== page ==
1. Comply with Statutory Requirements & the Law
The Accounting and Corporate Regulatory Authority (ACRA) requires that every company appoint a qualified company secretary within 6 months from the date of its incorporation.
Failure to appoint a qualified company secretary within 6 months from the date of its incorporation is an offence and you might be subjected to penalties or prosecution according to the Companies Act.
2. Maintain Statutory Company Records
Every company is required to maintain proper records of important statutory documents, such as incorporation papers, director’s consent to act, director’s resolutions, shareholder agreements and annual returns in the company registers and files.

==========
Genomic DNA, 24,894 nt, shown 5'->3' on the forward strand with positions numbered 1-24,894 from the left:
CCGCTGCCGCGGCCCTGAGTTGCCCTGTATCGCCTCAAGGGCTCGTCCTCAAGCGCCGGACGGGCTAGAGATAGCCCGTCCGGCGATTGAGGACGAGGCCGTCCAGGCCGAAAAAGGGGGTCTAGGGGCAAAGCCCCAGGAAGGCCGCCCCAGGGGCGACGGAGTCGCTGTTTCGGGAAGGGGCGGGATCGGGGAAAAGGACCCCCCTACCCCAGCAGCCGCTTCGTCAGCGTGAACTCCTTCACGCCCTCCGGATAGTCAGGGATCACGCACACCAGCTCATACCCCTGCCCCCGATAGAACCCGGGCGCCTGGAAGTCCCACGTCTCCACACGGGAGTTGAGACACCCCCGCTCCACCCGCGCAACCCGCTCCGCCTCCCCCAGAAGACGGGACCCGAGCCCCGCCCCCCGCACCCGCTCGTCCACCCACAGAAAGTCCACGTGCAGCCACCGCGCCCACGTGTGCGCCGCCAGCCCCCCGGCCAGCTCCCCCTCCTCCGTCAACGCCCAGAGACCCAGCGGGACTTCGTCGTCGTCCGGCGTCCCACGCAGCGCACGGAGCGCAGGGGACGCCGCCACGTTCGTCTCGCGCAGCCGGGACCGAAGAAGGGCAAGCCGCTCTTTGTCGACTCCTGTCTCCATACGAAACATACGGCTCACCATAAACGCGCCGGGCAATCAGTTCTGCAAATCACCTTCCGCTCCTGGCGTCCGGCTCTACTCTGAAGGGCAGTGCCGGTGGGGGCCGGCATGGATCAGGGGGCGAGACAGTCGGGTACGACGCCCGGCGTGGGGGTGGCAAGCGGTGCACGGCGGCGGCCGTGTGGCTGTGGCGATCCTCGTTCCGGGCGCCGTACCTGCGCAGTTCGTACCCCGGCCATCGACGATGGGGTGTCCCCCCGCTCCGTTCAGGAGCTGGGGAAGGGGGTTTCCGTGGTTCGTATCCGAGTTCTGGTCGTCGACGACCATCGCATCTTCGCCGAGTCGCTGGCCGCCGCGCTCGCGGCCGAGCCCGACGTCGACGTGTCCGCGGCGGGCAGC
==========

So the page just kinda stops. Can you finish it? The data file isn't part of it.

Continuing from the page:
Failure to do so is an offence and you might be subjected to penalties or prosecution according to the Companies Act. Checks may be conducted by the authorities from time to time.
3. Lodgment of statutory filings
Your company secretary will prepare and lodge important statutory documents such as the annual return of your company, changes in the Memorandum & Articles of Associations, notices of allotment of shares, changes in the address of your registered office. It is important to know that these filings have to be performed within a stipulated time. Once you are late, the directors of the company may be liable to pay late lodgement fees and/or fines. For example, if you hold your annual general meeting late and file the annual return late, you could possible incur a fine of S$900. Other Companies Act offences may attract much heftier fines or imprisonment.